Blurring the Between Magic and Philosophy: Legendary Wizards of the Ancient World
The word ‘wizard’ is derived from the Middle English word ‘wys’ (meaning wise) and the suffix ‘-ard’. Therefore, a wizard was basically a wise man, up until around the middle of the 16th century AD. Prior to this period, the distinction between magic and philosophy was blurred. It was only after the 1550s that the word ‘wizard’ gained its present meaning, i.e. one who has magical abilities. In this sense, the word ‘wizard’ may be used interchangeably with such words as ‘sorcerer’, ‘magician’, ‘warlock’, ‘sorceress’ (female) and ‘witch’ (female).
Wizards are common characters that can be found in many varieties of tales. Stories involving wizards come from different periods of time and from diverse parts of the world. Although a wizard may be distinguished by his magical powers, he is not exactly a one-dimensional ‘stock character’ that plays the same role in every tale he is featured in. In certain tales, for example, the wizard is the protagonist, in others the side-kick, and still in others, the anti-hero. In this article, several wizards will be looked at.
Ancient Egyptian Wizards
A set of tales regarding wizards can be found in an ancient Egyptian text known as the Westcar Papyrus . There are five known stories, though only the conclusion of the first one has survived. This text is thought to have been composed during the Middle Kingdom or Second Intermediate Period. The tales may be regarded as ‘stories within a story’, as the Westcar Papyrus is essentially a story of magical stories told at the court of Khufu.
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Westcar Papyrus on display in the Ägyptisches Museum, Berlin. ( CC BY-SA 3.0 )
The stories in the Westcar Papyrus deal with a number of different topics. In one tale, for instance, an unnamed scribe uses magic to make a wax crocodile for the purpose of catching the man whom his wife was having an affair with. In another tale, the chief scribe of Sneferu uses magic to part the waters of a lake so that a girl could retrieve the green jewel she dropped into it.
Detail of a relief showing Sneferu wearing the white robe of the Sed-festival, from his funerary temple of Dahshur and now on display at the Egyptian Museum. (CC BY 2.0 )
A third tale tells of Dedi, who is said to live during the time of Khufu, and, amongst other things, had the power to magically re-attach the heads of decapitated animals to their bodies.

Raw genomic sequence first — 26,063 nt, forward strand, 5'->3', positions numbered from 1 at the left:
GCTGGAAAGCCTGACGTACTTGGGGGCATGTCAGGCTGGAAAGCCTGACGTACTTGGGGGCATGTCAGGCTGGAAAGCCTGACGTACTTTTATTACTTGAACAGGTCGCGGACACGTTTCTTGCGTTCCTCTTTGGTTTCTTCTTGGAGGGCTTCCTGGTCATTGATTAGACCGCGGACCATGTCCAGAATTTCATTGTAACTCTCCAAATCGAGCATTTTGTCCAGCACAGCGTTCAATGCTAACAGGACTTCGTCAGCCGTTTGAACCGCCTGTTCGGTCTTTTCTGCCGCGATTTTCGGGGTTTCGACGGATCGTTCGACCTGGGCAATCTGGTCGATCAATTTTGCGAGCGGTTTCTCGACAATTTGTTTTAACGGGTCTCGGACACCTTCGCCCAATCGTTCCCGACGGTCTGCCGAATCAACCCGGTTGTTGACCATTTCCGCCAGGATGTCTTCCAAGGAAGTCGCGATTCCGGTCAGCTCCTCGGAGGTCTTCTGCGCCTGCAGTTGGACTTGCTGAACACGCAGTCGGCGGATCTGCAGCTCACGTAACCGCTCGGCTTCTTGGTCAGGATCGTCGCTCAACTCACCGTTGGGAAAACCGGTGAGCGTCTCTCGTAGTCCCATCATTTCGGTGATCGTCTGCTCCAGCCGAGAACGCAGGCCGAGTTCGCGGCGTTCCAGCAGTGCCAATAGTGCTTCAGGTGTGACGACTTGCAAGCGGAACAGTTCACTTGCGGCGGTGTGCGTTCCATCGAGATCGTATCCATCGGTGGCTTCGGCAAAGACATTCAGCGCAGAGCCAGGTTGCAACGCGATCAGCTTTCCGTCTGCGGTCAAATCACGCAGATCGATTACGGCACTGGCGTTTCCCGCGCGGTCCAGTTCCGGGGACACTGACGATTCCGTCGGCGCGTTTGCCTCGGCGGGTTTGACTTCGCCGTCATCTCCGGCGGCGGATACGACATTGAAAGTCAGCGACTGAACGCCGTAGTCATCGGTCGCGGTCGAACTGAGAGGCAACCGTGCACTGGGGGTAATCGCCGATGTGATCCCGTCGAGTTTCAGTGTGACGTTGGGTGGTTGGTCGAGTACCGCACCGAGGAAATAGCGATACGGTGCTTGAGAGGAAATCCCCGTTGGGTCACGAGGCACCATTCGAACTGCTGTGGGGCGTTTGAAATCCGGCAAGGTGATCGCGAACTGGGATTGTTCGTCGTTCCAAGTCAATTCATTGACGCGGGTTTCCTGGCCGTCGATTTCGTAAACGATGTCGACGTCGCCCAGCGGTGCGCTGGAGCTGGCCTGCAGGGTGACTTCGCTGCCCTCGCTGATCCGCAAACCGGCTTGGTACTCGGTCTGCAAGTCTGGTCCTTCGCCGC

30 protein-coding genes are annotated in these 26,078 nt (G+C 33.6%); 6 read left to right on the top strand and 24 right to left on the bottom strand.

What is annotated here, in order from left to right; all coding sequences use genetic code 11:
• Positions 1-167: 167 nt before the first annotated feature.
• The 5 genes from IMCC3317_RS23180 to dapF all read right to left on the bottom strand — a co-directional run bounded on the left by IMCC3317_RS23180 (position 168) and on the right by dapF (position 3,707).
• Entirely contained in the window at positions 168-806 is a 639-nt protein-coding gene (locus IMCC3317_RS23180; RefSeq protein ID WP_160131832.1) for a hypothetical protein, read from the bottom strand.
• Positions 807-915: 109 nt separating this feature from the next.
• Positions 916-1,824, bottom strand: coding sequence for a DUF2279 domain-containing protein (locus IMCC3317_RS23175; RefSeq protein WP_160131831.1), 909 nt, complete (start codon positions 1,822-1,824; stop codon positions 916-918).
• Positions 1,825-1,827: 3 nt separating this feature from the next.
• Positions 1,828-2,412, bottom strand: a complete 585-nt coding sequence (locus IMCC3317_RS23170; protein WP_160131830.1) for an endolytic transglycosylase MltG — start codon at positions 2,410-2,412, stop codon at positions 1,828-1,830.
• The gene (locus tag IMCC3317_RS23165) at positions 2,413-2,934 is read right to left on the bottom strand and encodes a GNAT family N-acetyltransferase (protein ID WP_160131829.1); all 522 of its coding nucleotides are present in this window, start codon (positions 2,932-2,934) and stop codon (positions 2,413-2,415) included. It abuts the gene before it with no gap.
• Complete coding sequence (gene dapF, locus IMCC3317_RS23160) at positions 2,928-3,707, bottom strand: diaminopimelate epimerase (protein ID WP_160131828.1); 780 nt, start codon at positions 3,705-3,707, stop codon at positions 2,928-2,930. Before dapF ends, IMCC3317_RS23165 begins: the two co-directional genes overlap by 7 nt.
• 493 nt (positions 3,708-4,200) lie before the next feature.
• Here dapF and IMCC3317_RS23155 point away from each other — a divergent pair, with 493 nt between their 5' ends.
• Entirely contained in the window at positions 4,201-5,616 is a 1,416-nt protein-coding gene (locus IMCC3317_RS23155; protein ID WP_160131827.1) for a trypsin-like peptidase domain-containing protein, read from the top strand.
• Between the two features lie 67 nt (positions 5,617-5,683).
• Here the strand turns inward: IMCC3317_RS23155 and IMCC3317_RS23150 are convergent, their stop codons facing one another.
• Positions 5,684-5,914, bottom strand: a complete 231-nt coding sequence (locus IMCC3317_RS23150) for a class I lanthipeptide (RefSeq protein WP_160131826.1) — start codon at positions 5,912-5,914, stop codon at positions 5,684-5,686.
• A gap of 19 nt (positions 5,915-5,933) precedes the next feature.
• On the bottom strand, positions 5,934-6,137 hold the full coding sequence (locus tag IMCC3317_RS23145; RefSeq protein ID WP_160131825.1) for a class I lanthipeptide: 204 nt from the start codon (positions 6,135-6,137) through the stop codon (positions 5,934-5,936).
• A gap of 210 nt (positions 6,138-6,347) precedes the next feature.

The ‘Merlin of Japan’
Another wizard who served in a royal court was a man by the name of Abe no Seimei, often dubbed as the ‘Merlin of Japan’. Seimei was a historical figure who lived between the 10th and 11th centuries AD, and served as an onmyoji (a practitioner of onmyodo, a mixture of natural science and occultism).
Amongst other things, Seimei conducted exorcisms, warded off evil spirits, and prophesized the future. Additionally, numerous legends sprang up after his death, thus making Seimei larger than life. For example, the legends say that Seimei was half-human, as his mother was a kitsune (a fox spirit). Additionally, he is reputed to have been able to command weak oni (a type of Japanese ogre) even as a child.
Abe no Seimei as drawn by Kikuchi Yōsai. ( Public Domain )
Not all wizards have a positive reputation like Seimei or the Egyptian ones in the Westcar Papyrus . This is especially so if the source of a wizard’s magical power is thought to have been derived from evil forces. One such example is a Christian saint by the name of Cyprian.
Saint Cyprian ( Public Domain )
According to the Golden Legend (a collection of hagiographies, i.e. the biography of a saint), St. Cyprian was originally a pagan wizard. In order to gain the love of a virgin called Justina (either for himself or a man named Acladius), he summoned demons to do his bidding. The demons, however, were not able to do anything to her when she made the sign of the cross. Realizing that the God of Christianity was greater than his demons, Cyprian decided to renounce his previous way of life, and converted to Christianity.
Saint Cyprian and the demon, 14th-century manuscript of the Golden Legend. ( Public Domain )